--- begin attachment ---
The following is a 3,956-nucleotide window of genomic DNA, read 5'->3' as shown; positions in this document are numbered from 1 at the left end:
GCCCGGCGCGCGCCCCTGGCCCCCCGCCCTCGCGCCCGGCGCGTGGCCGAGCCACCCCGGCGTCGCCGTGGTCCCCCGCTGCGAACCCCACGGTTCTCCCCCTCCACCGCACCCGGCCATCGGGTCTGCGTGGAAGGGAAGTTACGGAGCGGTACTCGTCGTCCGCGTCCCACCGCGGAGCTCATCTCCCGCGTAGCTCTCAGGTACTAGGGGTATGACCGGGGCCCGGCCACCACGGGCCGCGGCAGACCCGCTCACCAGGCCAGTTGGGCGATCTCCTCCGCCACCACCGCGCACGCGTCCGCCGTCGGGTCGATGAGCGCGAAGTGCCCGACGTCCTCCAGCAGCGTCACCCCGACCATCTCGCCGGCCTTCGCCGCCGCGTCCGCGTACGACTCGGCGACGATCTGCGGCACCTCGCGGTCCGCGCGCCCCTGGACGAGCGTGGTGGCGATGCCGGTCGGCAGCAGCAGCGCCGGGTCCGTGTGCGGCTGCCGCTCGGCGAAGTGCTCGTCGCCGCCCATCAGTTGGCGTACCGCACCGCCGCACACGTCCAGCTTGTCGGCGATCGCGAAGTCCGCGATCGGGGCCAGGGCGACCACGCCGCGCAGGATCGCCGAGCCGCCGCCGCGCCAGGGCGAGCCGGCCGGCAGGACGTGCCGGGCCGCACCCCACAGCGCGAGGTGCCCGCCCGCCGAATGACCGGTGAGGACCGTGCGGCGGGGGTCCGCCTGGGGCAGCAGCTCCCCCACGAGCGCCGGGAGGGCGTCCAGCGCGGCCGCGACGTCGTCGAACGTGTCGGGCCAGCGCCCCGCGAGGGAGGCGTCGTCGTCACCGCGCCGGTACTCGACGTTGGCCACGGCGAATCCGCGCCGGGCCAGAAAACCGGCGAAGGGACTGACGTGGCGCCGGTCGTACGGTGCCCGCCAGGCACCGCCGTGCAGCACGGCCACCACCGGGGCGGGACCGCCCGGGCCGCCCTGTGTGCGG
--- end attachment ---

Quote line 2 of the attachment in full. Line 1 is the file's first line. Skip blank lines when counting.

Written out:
GCCCGGCGCGCGCCCCTGGCCCCCCGCCCTCGCGCCCGGCGCGTGGCCGAGCCACCCCGGCGTCGCCGTGGTCCCCCGCTGCGAACCCCACGGTTCTCCCCCTCCACCGCACCCGGCCATCGGGTCTGCGTGGAAGGGAAGTTACGGAGCGGTACTCGTCGTCCGCGTCCCACCGCGGAGCTCATCTCCCGCGTAGCTCTCAGGTACTAGGGGTATGACCGGGGCCCGGCCACCACGGGCCGCGGCAGACCCGCTCACCAGGCCAGTTGGGCGATCTCCTCCGCCACCACCGCGCACGCGTCCGCCGTCGGGTCGATGAGCGCGAAGTGCCCGACGTCCTCCAGCAGCGTCACCCCGACCATCTCGCCGGCCTTCGCCGCCGCGTCCGCGTACGACTCGGCGACGATCTGCGGCACCTCGCGGTCCGCGCGCCCCTGGACGAGCGTGGTGGCGATGCCGGTCGGCAGCAGCAGCGCCGGGTCCGTGTGCGGCTGCCGCTCGGCGAAGTGCTCGTCGCCGCCCATCAGTTGGCGTACCGCACCGCCGCACACGTCCAGCTTGTCGGCGATCGCGAAGTCCGCGATCGGGGCCAGGGCGACCACGCCGCGCAGGATCGCCGAGCCGCCGCCGCGCCAGGGCGAGCCGGCCGGCAGGACGTGCCGGGCCGCACCCCACAGCGCGAGGTGCCCGCCCGCCGAATGACCGGTGAGGACCGTGCGGCGGGGGTCCGCCTGGGGCAGCAGCTCCCCCACGAGCGCCGGGAGGGCGTCCAGCGCGGCCGCGACGTCGTCGAACGTGTCGGGCCAGCGCCCCGCGAGGGAGGCGTCGTCGTCACCGCGCCGGTACTCGACGTTGGCCACGGCGAATCCGCGCCGGGCCAGAAAACCGGCGAAGGGACTGACGTGGCGCCGGTCGTACGGTGCCCGCCAGGCACCGCCGTGCAGCACGGCCACCACCGGGGCGGGACCGCCCGGGCCGCCCTGTGTGCGG